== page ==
Executions on hold after judge blocks use of two drugs
A federal judge on Tuesday temporarily blocked the state of Mississippi from using two drugs in executions, shutting down the death penalty in the state for now. U.S. District Judge Henry Wingate issued a temporary restraining order saying Mississippi officials cannot use pentobarbital or midazolam, two drugs used to render prisoners unconscious. Mississippi law requires a three-drug process, with the sedative followed by a paralyzing agent and a drug that stops an inmate's heart. Jim Craig, a lawyer for two inmates, said Wingate gave the order verbally Tuesday in a phone conference with him and other lawyers. Grace Simmons Fisher, a spokeswoman for the Mississippi Department of Corrections, wrote in an email that the order bars the state from using any drug to execute a condemned inmate. The state quickly filed notice Tuesday saying it will ask the 5th U.S. Circuit Court of Appeal to overturn Wingate's order. Mississippi is one of a number of states facing legal challenges to lethal injections. The suit says there's no guarantee Mississippi can mix a safe and effective anesthetic to knock out prisoners, and even then, prisoners could remain conscious during execution.
White House's take on 'crazies' comment
President Barack Obama's reference to "the crazies" in Congress may have been "a little too flip" and was not about Iran, the White House said Tuesday. Obama told guests at a Democratic fundraiser near Las Vegas late Monday that he and Senate Democratic leader Harry Reid of Nevada had spent time "figuring out how we are going to deal with the crazies in terms of managing some problems." Some suggested Obama was labeling opponents of the Iran nuclear deal as "crazies." White House spokesman Eric Schultz said that wasn't the case and Obama may have been "a little too flip" with his language.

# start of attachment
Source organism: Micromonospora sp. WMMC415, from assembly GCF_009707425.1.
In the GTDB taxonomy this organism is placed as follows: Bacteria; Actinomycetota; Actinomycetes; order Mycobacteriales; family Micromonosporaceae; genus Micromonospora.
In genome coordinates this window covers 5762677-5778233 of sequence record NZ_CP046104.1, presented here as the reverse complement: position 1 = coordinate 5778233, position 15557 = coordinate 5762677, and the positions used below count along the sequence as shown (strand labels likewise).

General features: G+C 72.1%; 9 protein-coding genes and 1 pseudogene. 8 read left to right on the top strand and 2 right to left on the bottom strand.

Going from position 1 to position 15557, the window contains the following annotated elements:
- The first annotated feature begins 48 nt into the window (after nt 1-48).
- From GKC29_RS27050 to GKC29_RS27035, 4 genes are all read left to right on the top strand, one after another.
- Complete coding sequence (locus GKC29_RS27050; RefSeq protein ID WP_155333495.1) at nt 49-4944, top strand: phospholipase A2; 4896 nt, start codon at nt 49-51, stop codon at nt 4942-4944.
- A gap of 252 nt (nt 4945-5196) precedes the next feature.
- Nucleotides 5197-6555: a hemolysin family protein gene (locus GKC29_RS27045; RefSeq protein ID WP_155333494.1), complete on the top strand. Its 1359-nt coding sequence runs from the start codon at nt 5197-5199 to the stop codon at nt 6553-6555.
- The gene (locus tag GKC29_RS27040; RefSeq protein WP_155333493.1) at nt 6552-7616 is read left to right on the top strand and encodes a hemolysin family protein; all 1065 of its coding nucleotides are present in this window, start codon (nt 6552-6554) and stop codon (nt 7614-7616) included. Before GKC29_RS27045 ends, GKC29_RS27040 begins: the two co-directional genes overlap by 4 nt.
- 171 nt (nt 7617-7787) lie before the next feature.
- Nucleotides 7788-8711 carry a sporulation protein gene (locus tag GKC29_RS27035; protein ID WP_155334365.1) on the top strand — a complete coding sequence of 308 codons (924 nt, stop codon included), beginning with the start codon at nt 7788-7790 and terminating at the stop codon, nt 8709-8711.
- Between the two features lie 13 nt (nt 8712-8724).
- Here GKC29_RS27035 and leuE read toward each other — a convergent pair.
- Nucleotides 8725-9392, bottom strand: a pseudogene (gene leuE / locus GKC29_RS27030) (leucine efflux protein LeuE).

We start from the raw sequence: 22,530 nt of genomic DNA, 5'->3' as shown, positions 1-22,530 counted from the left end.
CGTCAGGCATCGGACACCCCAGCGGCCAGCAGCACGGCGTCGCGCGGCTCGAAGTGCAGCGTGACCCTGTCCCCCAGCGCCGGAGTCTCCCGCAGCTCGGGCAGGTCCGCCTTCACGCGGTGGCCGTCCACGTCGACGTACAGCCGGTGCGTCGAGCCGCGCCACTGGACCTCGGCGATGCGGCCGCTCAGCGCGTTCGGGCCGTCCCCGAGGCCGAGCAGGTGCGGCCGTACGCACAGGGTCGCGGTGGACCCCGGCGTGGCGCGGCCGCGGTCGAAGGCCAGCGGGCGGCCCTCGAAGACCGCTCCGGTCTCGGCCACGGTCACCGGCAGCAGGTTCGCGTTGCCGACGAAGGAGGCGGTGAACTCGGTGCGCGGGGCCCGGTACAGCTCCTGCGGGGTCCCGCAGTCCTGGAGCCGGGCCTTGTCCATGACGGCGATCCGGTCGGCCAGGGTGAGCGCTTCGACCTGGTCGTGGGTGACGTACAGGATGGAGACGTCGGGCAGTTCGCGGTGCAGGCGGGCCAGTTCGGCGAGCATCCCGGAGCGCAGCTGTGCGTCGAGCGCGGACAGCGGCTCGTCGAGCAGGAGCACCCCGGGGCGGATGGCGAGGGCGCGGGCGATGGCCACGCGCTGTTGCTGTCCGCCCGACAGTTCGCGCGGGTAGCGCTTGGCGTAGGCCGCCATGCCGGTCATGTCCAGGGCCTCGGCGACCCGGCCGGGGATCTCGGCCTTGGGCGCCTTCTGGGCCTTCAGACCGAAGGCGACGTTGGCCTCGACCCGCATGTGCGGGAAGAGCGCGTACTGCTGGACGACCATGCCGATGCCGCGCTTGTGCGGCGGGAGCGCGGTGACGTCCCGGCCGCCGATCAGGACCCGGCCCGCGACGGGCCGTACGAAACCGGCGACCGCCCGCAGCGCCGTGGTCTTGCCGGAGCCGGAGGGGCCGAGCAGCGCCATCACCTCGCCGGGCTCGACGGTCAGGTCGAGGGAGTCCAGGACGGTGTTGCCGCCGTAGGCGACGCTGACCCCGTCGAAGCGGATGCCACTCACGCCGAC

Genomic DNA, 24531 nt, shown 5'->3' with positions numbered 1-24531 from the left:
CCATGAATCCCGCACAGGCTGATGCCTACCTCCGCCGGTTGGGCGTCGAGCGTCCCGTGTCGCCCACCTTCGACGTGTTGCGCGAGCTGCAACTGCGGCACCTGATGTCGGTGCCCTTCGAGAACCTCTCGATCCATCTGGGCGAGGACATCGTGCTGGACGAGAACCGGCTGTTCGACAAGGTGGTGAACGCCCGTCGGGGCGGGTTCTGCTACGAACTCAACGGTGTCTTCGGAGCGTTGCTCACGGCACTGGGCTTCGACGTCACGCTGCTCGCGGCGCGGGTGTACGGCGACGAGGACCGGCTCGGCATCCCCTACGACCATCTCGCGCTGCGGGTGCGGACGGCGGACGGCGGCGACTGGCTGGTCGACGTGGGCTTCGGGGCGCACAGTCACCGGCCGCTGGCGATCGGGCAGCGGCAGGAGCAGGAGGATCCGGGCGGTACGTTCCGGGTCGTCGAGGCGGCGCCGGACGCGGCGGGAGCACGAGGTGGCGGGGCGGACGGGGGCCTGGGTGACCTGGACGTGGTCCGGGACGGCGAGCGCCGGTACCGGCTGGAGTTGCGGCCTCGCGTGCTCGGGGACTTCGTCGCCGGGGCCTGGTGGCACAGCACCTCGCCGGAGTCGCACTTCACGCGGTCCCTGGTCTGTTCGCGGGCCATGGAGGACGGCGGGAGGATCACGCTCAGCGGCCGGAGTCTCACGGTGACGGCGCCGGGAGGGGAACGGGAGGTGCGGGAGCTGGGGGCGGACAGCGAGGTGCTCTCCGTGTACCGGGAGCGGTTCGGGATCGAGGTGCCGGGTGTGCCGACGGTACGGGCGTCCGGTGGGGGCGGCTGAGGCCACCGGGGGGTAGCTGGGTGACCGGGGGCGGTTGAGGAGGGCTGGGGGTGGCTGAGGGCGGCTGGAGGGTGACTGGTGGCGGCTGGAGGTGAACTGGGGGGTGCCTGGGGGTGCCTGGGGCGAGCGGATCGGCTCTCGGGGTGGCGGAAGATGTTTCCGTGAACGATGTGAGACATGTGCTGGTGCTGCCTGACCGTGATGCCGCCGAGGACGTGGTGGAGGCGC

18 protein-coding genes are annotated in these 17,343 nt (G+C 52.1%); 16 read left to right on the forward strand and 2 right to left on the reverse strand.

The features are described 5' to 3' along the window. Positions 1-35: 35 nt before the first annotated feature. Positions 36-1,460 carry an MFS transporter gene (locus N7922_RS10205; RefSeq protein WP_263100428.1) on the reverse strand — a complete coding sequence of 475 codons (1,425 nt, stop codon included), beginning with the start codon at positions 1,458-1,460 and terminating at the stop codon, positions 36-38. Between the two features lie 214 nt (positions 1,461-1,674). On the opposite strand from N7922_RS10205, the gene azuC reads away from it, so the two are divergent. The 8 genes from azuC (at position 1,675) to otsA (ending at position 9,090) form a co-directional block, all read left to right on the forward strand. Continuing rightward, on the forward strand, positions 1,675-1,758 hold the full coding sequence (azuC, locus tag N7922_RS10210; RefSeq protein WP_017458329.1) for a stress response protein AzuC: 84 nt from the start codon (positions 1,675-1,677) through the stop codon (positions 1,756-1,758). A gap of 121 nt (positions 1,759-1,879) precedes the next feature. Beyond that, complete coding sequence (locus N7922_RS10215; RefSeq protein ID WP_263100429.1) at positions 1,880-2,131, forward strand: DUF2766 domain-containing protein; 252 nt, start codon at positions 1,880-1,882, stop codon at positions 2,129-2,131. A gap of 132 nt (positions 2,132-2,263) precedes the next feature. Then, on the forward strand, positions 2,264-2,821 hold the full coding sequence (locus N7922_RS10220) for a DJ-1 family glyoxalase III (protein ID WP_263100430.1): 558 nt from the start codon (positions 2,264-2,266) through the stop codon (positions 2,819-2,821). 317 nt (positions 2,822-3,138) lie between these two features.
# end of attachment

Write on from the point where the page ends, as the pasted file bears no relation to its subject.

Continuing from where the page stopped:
San Jose, Calif.
Man guilty of sending spam via Facebook
Federal officials say a Nevada man has pleaded guilty to sending more than 27 million spam messages to Facebook users. U.S. Attorney Melinda Haag said Monday that 47-year-old Sanford Wallace of Las Vegas admitted in federal court in San Jose to accessing about 500,000 Facebook accounts and sending the unsolicited ads disguised as friend requests over a three-month period. Wallace acknowledged accessing Facebook's computer network in order to send the spam messages on three occasions between November 2008 and February 2009. Haag says Wallace also admitted that he violated a court order not to access Facebook's computer network. He was charged with fraud and criminal contempt. Wallace is free on bail and scheduled to be sentenced in December. He faces a $250,000 fine and up to three years in prison.
Student pleads guilty in noted malware case
A Carnegie Mellon University student has pleaded guilty to developing and selling malicious software that allowed others to remotely control Google Android smartphones, including using the phones' cameras to spy on their owners. Morgan Culbertson, 20, entered the plea Tuesday to a conspiracy charge in Pittsburgh federal court. He is one of 12 people living in the United States who were charged by federal prosecutors in the takedown of the Darkode.com cybercriminal marketplace in July. The online forum was a place where authorities say computer hackers bought and sold malicious software, and otherwise advertised for help in schemes designed to infect computers and cellphones with software that could cripple or illegally control the devices. Culbertson faces up to 10 years in prison and $250,000 in fines when he's sentenced Dec. 2.
Russia: Russia on Tuesday canceled a ban on the Russian-language Wikipedia, which barely lasted a few hours and caused a storm among Russian online users. The blocking was a result of a provincial court ruling that its entry on hashish contains banned information. The decision by the Federal Communications Agency was reversed early Tuesday, as authorities said the article had been edited — thus complying with the court ruling.
Nigeria: A girl suicide bomber killed at least 15 people at a bus terminal in northeastern Nigeria, hospital sources and witnesses said Tuesday. At least 30 others were injured when the girl, estimated to be 11 or 12 years old, detonated explosives strapped to her body in the town of Damaturu, said resident Haruna Ibrahim. No one claimed responsibility, but Islamist terrorist group Boko Haram was suspected.